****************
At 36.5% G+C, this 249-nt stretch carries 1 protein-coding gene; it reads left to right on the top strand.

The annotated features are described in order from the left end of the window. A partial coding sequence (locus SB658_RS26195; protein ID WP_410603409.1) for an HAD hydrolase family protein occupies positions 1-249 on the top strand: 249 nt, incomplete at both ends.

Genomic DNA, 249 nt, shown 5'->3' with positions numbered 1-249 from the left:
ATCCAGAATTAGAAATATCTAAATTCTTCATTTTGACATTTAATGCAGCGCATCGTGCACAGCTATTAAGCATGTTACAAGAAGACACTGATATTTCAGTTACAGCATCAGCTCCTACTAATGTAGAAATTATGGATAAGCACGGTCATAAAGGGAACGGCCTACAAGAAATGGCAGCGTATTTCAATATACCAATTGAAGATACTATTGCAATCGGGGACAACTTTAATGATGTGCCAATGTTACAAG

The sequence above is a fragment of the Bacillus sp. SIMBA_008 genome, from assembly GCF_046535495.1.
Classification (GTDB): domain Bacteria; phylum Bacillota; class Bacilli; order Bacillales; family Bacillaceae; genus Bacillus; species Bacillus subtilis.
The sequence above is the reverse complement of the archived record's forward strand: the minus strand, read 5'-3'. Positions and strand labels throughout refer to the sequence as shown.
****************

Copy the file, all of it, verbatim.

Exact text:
At 36.5% G+C, this 249-nt stretch carries 1 protein-coding gene; it reads left to right on the top strand.

The annotated features are described in order from the left end of the window. A partial coding sequence (locus SB658_RS26195; protein ID WP_410603409.1) for an HAD hydrolase family protein occupies positions 1-249 on the top strand: 249 nt, incomplete at both ends.

Genomic DNA, 249 nt, shown 5'->3' with positions numbered 1-249 from the left:
ATCCAGAATTAGAAATATCTAAATTCTTCATTTTGACATTTAATGCAGCGCATCGTGCACAGCTATTAAGCATGTTACAAGAAGACACTGATATTTCAGTTACAGCATCAGCTCCTACTAATGTAGAAATTATGGATAAGCACGGTCATAAAGGGAACGGCCTACAAGAAATGGCAGCGTATTTCAATATACCAATTGAAGATACTATTGCAATCGGGGACAACTTTAATGATGTGCCAATGTTACAAG

The sequence above is a fragment of the Bacillus sp. SIMBA_008 genome, from assembly GCF_046535495.1.
Classification (GTDB): domain Bacteria; phylum Bacillota; class Bacilli; order Bacillales; family Bacillaceae; genus Bacillus; species Bacillus subtilis.
The sequence above is the reverse complement of the archived record's forward strand: the minus strand, read 5'-3'. Positions and strand labels throughout refer to the sequence as shown.